When John Met Paul
On 6 July, 1957 two teenagers met at a garden fete.
On Saturday the 6th July, 1957 St Peter’s Church held it a annual summer fete in the Liverpool suburb of Woolton.
After the usual stalls and games for children in the afternoon, a new skiffle group played in the church hall in the evening. They were named The Quarrymen, after the school the band-leader attended.
Paul McCartney was only just fifteen, eighteen months younger than Lennon. He lived a bus-ride away and went to a different school. But he and Lennon shared a mutual friend, Ivan Vaughan.
Ivan invited Paul to the fete, promising that there would be girls there. “You can meet my mate John, too,” he added. “He plays guitar like you…”
St Peter’s Church, Woolton
It is late afternoon. In a church hall in a suburb of Liverpool a group of school friends is playing music on the stage. They call their band, The Quarrymen, after the school they have just left, Quarry Grammar.
A tall, thin, sixteen-year-old young man sings and plays guitar. He is clearly the leader of the band. Because of his very poor eyesight he stands very close to the microphone and stares out into the audience. It makes him look angry and aggressive.
Paul McCartney is in the audience. His main reason for being there because Ivan has promised, ‘there’ll be lots of girls.’ That’s why Paul is wearing his best clothes: white jacket and drainpipe trousers. But all the girls seem to be with other boys.
The band isn’t too good, either. But there’s something about John Lennon that gets Paul’s attention:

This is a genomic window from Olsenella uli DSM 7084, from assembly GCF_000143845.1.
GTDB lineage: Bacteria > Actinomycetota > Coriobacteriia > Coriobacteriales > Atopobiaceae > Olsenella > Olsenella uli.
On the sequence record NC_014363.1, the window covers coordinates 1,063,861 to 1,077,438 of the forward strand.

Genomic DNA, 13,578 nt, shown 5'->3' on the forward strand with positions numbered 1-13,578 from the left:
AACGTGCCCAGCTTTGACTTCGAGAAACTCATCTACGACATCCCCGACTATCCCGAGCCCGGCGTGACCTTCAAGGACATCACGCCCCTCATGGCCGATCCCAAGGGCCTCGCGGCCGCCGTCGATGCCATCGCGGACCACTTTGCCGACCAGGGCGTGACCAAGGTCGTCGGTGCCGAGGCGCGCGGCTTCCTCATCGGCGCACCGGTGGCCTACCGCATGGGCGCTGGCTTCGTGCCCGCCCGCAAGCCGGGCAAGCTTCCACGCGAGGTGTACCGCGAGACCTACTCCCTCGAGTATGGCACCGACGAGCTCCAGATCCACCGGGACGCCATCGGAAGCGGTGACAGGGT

‘There was a guy up on the stage wearing a checked shirt,’ he remembers many years later. ’He was singing a song I loved, the Del-Vikings’ Come Go With Me. I thought he was singing well.’
McCartney begins to listen more closely. He notices that Lennon’s guitar is out of tune.
‘What do you play?’
The Quarrymen finish playing and come down from the stage. Ivan introduces Paul to John. They don’t shake hands but nod to each other.
They begin to talk about music. Lennon smells of beer but is friendly to the younger boy. ‘What do you play?’ he asks. ‘Guitar,’ says McCartney. ‘Show me then,’ said the older boy.
The left-handed McCartney plays Lennon’s right-handed guitar. He plays songs by Eddie Cochrane, Little Richard and Gene Vincent.The quality of his playing impresses Lennon. And the younger boy knows the chords one of John’s favourite songs, Twenty Flight Rock.
McCartney then shows Lennon a new way to tune his guitar.
‘Do you want to join my band?’ asked Lennon.
‘I’ll think about it,’ said Paul. McCartney goes on holiday to the Lake District. When he returns he agrees to join The Quarrymen.
This meeting tells us a lot about the relationship between Lennon and McCartney. The boys are very different but they interest each other. Each admires the other. There is rivalry, too.
John Lennon is the leader of the group. At sixteen he is already a charismatic figure on stage. In the photograph he is the one we look at.
Lennon quickly spots something in McCartney. He notices the younger boy’s musical talent but is a little jealous, too. McCartney is a potential rival as well as a possible partner.
Paul McCartney also reveals a lot of his character and personality. He is a natural musician and technically better than Lennon. He is confident enough to play guitar for the older boy.
It is significant that Paul delays his response to the invitation to join the group. He likes Lennon but notices his ‘wild’ side. He thinks carefully before making his decision.
Some (including the other Beatles, at times) find this calculating side of McCartney unattractive. It will, however, prove essential to the group’s success and longevity.
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